Lhasa de Sela’s song “Soon This Space Will be too Small” is beautifully haunting. The first day I heard it, I played it over and over. I wanted to know the story behind this song. As soon as I found it, I no longer wondered what it was about this song that made me love it so. Here’s Lhasa’s story* behind the song. *As told in a CBC interview, transcribed by me. When we are conceived, we appear in our mother’s womb like a little tiny light, suspended in the immense space. And there is no sound – it’s completely dark and time doesn’t seem to exist. It’s like an ocean of darkness.
Then, we grow. And we keep growing and growing and as we grow, slowly we begin to feel things, touch things. We touch the walls of our world that we’re living in. Then we begin to hear sounds and feel shocks that come to us from outside.
As we get bigger & bigger, the distance between ourselves and that outside world becomes smaller and smaller. And…this world that we are inside which seems so huge in the beginning and so infinitely welcoming has becoming very uncomfortable. We are obliged to be born.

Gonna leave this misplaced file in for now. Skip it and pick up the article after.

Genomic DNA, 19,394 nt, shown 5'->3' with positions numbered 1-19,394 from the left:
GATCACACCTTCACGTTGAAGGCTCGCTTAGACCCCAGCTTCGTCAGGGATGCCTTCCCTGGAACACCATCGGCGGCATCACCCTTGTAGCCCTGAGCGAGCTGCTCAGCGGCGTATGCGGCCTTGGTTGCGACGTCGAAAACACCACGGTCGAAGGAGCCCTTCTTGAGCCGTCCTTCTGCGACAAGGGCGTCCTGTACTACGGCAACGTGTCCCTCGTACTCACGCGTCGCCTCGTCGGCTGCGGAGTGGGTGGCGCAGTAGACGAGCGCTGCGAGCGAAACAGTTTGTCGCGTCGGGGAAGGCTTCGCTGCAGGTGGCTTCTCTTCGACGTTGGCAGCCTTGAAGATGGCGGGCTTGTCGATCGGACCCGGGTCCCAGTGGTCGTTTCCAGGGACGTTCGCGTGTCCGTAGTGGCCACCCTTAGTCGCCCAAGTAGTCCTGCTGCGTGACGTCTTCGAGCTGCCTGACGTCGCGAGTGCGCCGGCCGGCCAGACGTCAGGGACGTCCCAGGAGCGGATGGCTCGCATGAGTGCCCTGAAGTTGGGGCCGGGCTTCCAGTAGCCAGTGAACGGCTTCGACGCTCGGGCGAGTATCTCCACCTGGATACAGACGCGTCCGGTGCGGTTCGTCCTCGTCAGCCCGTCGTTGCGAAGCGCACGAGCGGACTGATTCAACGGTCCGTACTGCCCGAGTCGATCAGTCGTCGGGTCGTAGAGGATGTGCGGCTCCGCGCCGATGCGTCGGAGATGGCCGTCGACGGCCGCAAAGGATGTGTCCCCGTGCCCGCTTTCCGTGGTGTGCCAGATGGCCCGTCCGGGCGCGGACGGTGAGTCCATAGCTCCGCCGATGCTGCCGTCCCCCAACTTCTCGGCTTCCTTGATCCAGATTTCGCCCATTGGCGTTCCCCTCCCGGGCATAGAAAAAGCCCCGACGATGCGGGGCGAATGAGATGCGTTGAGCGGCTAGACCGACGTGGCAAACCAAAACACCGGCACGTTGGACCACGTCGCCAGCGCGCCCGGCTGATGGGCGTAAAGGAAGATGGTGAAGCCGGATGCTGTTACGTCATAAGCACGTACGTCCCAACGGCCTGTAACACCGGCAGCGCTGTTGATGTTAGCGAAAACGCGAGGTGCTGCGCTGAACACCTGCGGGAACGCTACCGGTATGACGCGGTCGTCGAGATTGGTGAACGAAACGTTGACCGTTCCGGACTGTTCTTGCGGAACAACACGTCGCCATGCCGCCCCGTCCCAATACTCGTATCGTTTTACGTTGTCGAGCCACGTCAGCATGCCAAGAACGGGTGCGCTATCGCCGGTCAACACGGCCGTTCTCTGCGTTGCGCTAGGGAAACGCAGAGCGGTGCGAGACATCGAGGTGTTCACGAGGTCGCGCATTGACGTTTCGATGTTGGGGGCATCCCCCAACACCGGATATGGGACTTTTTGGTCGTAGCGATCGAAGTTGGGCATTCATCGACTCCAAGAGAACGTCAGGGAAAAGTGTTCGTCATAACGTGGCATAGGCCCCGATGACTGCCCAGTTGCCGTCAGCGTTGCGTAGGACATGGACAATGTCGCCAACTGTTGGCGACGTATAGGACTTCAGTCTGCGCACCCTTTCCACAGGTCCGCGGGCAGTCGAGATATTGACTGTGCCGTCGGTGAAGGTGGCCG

Birth is so chaotic and violent that at the moment of our births, we’re all thinking, “This is it – this is death. This is the end of my life.” Then we’re born and it’s a huge surprise because it’s just the beginning. In the beginning we’re very small – the world seems infinitely big. Time seems infinitely long. And we keep on growing, learning how to use our senses, how to touch the contours of the world that we’re in.
Sometimes, mixed in with the sounds and sensations of this world we live in, we hear sounds and feel shocks that come from yet another world. And that other world follows us our whole lives long. As if – something is happening, just on the other side of a very, very thin wall separating us from that other world, much like the womb. But we can forget about it for a long time – sometimes our whole lives – until all of a sudden it comes again.
At the end of our lives, we’re obliged to die. At that point, then, we think we’re really smart. And we think, “This time. I know for sure that this is death. That this is the end. Everybody knows that.” That’s not the end, though…it’s just…the beginning of something else.
You can listen to Lhasa tell the story here: Soon This Place Will be too Small
What do you think of Lhasa’s analogy? Do you think there is life after “death”?
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